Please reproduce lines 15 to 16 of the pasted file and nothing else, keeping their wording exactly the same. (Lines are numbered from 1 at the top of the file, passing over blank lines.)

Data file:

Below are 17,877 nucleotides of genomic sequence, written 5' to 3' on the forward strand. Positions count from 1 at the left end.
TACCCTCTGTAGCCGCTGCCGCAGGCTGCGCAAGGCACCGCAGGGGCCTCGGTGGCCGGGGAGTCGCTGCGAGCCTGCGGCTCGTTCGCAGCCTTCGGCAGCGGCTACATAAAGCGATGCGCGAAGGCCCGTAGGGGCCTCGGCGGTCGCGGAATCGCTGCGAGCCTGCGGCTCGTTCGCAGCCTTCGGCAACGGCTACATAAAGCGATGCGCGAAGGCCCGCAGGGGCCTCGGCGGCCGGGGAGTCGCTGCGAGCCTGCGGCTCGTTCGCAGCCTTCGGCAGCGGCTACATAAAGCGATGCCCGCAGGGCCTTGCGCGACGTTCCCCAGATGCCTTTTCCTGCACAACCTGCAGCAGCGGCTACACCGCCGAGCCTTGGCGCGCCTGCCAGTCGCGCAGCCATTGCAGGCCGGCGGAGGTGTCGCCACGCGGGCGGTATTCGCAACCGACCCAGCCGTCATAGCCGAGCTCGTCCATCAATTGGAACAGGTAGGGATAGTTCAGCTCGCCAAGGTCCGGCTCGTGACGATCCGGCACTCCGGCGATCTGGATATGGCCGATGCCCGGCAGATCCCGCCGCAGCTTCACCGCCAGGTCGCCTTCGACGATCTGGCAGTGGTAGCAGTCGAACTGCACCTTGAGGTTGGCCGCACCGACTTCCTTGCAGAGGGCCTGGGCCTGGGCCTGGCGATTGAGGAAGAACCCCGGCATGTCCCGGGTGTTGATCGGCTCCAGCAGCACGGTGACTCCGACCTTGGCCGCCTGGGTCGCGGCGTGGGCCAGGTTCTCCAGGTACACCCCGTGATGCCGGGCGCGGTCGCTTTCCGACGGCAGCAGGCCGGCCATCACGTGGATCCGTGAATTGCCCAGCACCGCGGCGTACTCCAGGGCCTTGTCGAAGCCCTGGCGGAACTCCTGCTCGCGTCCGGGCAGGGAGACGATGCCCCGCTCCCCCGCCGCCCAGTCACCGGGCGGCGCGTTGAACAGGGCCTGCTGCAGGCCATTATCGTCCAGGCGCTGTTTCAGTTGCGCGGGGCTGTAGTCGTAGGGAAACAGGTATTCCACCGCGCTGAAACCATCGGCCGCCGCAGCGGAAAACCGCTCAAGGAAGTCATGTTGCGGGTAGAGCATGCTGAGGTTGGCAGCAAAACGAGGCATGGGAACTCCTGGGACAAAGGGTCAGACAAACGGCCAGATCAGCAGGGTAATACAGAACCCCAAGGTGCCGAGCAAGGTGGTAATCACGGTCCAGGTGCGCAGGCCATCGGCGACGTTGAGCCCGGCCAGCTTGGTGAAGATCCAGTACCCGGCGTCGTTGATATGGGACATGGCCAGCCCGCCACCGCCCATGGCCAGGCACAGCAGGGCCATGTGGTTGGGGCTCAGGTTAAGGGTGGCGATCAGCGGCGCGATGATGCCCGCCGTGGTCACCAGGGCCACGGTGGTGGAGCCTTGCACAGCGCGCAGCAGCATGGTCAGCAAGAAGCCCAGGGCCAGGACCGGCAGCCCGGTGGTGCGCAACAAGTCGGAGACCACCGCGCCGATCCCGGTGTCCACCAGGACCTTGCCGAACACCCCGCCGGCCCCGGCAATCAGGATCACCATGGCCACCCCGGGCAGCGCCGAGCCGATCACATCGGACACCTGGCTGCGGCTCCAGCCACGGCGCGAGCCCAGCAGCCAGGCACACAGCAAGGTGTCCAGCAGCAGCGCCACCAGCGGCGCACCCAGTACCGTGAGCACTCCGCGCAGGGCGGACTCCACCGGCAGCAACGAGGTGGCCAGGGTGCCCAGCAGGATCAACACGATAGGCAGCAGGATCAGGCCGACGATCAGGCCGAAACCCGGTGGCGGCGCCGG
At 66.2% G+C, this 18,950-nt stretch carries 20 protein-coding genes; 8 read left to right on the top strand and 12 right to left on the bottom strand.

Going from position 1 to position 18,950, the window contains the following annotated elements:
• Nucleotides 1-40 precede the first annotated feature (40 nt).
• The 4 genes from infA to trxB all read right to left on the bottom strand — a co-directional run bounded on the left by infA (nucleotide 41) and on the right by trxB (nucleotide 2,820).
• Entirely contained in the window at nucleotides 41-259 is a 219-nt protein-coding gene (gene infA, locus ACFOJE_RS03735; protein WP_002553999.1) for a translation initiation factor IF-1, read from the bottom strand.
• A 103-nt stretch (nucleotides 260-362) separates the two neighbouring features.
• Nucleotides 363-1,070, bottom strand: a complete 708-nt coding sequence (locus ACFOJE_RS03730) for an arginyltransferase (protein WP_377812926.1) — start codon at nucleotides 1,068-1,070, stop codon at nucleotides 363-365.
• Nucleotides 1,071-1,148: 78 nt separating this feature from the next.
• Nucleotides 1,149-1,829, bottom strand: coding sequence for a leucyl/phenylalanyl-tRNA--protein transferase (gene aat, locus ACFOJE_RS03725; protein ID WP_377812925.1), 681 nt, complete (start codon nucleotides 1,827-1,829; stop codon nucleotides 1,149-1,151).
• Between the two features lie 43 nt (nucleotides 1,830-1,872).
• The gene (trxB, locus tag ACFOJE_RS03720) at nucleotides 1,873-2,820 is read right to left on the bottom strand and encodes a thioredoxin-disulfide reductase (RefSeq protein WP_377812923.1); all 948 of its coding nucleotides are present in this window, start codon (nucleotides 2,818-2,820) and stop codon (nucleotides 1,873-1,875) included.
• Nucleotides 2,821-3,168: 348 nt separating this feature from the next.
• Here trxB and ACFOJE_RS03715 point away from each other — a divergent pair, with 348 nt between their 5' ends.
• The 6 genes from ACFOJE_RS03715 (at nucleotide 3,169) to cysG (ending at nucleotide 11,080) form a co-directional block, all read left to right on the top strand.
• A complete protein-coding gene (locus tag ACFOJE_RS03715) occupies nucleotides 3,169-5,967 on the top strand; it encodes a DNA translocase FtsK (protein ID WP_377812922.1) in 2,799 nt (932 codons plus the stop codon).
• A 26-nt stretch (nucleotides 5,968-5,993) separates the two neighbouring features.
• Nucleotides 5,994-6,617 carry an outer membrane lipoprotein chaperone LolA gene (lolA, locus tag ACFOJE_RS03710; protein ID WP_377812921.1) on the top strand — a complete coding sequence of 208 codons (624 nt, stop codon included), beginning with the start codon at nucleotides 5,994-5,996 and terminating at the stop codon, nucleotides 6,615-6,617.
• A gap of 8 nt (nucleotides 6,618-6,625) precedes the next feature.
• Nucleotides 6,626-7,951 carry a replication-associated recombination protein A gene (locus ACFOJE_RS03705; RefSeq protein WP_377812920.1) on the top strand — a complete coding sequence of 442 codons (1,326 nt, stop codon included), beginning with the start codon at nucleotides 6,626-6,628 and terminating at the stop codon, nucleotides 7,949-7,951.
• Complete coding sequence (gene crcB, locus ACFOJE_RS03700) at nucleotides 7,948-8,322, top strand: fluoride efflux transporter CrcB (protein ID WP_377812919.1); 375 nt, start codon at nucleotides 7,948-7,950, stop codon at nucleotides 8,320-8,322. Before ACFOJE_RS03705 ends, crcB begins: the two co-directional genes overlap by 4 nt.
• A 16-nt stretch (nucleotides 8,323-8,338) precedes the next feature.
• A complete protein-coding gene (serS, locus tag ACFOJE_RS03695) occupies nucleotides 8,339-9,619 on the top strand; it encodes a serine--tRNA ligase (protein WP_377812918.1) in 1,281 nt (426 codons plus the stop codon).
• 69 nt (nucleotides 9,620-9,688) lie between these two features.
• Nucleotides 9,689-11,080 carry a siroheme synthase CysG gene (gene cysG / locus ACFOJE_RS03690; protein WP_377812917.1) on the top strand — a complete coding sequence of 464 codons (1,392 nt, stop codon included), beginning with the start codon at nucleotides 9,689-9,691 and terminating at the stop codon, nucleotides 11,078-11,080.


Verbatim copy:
• Here trxB and ACFOJE_RS03715 point away from each other — a divergent pair, with 348 nt between their 5' ends.
• The 6 genes from ACFOJE_RS03715 (at nucleotide 3,169) to cysG (ending at nucleotide 11,080) form a co-directional block, all read left to right on the top strand.